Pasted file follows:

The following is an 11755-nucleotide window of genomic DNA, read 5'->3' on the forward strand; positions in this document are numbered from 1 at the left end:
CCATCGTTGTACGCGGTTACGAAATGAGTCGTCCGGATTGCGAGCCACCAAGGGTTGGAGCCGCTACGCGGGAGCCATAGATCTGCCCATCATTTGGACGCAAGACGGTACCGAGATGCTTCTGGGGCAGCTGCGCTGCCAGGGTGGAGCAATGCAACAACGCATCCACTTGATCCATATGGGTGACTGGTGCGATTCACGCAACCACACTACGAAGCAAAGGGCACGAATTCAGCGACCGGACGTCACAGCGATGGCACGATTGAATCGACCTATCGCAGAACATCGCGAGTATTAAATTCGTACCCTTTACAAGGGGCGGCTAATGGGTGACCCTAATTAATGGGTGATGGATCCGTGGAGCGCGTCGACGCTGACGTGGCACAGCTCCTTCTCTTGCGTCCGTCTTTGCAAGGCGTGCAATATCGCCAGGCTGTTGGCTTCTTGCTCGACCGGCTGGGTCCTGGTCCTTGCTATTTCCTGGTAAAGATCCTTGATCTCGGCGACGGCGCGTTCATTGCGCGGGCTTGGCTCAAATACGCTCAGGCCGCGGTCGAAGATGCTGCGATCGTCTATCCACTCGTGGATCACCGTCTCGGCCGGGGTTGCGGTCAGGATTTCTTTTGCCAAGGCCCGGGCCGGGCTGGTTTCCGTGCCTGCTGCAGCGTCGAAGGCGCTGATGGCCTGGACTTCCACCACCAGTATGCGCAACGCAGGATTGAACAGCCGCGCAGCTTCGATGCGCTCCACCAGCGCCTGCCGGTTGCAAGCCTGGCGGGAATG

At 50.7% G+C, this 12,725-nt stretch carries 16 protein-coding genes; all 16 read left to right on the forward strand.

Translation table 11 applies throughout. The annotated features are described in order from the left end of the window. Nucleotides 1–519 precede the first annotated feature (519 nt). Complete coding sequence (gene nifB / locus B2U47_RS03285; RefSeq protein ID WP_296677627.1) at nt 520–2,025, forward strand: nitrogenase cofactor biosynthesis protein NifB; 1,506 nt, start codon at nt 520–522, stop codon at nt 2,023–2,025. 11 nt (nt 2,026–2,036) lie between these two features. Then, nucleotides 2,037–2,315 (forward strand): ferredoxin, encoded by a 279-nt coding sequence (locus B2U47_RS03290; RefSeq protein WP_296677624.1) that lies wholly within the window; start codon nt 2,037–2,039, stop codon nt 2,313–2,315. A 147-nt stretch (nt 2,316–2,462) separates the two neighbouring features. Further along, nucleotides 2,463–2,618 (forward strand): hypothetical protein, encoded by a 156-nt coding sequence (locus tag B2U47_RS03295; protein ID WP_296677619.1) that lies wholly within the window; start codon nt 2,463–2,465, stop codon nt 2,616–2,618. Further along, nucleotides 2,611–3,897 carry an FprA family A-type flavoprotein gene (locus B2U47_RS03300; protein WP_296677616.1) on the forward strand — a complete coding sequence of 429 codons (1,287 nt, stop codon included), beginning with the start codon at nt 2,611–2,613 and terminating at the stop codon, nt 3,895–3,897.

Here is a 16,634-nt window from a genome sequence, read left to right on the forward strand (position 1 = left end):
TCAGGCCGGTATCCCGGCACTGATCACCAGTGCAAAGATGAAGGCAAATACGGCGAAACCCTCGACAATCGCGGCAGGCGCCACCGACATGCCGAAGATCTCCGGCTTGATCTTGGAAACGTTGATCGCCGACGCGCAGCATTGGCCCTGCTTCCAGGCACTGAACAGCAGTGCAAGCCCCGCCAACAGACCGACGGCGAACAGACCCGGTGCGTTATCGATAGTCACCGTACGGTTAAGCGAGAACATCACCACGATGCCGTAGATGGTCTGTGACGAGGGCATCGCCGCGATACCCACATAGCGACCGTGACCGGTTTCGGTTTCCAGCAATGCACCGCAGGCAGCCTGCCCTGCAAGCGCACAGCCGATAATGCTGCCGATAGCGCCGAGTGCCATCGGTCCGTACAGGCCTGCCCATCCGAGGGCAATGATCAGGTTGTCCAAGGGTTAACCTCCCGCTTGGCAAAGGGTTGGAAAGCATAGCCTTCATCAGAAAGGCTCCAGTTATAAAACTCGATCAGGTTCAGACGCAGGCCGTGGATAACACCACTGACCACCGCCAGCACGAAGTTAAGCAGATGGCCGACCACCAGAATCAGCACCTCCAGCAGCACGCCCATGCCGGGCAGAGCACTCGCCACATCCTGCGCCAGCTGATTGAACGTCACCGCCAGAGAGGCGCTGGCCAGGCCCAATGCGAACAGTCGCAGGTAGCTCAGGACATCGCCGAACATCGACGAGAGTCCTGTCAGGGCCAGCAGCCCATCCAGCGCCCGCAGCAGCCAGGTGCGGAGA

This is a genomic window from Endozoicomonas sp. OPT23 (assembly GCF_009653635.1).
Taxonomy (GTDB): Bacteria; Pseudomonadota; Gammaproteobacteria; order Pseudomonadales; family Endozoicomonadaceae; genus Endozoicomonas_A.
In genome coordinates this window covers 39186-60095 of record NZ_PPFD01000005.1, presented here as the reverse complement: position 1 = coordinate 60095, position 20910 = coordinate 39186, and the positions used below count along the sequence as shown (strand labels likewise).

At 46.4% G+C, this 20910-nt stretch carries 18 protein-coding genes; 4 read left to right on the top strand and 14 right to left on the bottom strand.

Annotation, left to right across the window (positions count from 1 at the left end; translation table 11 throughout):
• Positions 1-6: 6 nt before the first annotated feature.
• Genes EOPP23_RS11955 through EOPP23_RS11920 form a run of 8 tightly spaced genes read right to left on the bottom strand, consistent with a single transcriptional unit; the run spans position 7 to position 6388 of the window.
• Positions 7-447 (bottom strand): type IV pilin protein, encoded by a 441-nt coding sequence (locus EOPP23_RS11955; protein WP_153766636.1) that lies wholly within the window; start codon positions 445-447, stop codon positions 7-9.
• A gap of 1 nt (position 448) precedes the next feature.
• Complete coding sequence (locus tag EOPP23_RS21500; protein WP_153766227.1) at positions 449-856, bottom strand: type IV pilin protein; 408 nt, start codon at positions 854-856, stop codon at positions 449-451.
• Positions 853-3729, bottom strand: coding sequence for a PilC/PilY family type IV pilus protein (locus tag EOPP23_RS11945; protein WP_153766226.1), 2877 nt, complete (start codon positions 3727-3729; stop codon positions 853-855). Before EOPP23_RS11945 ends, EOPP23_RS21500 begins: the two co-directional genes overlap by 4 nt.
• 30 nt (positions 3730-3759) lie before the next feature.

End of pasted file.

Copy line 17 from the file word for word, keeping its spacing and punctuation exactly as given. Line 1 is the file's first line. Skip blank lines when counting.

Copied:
• Positions 853-3729, bottom strand: coding sequence for a PilC/PilY family type IV pilus protein (locus tag EOPP23_RS11945; protein WP_153766226.1), 2877 nt, complete (start codon positions 3727-3729; stop codon positions 853-855). Before EOPP23_RS11945 ends, EOPP23_RS21500 begins: the two co-directional genes overlap by 4 nt.